Cypriot lawmakers yesterday rejected a critical draft bill that would have seized part of people's bank deposits in order to qualify for a vital international bailout, with not a single vote in favor.
The rejection leaves Cyprus' bailout in question. Without external funds, the country's banks face collapse and the government could go bankrupt. Nicosia will now have to come up with an alternative plan to raise the money: The government could try to offer a compromise bill that would be more palatable to lawmakers.
The bill, which had been amended Tuesday morning to shield small deposit holders from the one-time deposit tax, was rejected with 36 votes against and 19 abstentions. One deputy was absent.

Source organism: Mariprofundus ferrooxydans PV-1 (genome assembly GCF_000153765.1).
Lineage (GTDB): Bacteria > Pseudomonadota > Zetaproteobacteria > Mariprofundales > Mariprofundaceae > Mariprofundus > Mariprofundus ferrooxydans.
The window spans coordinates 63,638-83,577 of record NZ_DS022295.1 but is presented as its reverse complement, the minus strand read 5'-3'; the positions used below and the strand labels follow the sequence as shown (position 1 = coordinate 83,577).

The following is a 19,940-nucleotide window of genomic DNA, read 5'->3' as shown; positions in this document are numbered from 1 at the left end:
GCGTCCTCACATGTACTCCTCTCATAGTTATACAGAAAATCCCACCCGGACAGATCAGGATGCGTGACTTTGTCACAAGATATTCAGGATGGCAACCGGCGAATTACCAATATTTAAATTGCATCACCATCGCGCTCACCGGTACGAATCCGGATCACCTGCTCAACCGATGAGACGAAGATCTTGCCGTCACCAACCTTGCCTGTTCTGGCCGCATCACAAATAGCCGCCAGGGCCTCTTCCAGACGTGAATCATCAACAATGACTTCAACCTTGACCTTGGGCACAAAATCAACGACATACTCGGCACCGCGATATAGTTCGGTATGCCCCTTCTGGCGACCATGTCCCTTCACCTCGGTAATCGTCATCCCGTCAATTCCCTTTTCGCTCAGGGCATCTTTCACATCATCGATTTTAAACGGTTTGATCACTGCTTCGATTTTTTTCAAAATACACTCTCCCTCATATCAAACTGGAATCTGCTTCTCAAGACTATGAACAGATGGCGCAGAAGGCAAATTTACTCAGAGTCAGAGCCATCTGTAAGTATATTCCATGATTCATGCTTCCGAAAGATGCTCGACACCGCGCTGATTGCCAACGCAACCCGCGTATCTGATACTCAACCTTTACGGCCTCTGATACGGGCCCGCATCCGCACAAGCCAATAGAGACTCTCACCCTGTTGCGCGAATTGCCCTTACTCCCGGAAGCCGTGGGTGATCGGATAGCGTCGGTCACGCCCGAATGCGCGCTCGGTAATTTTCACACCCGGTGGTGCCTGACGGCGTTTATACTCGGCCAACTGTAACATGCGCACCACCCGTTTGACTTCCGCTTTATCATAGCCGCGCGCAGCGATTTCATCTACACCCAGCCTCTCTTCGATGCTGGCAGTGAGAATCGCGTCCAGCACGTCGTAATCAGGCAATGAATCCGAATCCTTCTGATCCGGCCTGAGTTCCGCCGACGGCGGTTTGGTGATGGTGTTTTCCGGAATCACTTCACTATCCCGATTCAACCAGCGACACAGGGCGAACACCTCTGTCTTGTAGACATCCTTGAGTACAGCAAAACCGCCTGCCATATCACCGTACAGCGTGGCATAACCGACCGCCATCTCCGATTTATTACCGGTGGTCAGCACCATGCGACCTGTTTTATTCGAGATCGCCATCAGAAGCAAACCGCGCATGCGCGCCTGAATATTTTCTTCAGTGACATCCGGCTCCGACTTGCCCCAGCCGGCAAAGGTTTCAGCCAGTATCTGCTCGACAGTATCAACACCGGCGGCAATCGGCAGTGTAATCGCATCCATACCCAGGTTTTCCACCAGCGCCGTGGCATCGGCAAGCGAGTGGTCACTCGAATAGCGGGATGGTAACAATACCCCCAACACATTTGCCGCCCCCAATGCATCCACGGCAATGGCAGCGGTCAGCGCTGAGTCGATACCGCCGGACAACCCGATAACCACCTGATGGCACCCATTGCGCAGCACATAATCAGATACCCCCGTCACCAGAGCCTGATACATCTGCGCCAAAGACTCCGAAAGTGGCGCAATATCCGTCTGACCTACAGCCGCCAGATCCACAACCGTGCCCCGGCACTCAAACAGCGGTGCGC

"No to new colonial bonds, no to subjugation, no to national dishonor and raw blackmail," House Speaker Yiannakis Omirou said during the debate before the vote. After the vote failed, he said political leaders will have a meeting with the president Wednesday to discuss the next steps.
Nicholas Papadopoulos, the chairman of the parliamentary finance committee, said banks would remain closed "for as long as we need to conclude an agreement" but stressed this would be "in the next few days."
Banks had been ordered to remain shut until Thursday.
Hundreds of protesters outside Parliament cheered in jubilation and sang the national anthem when they heard the bill had not passed. -- AP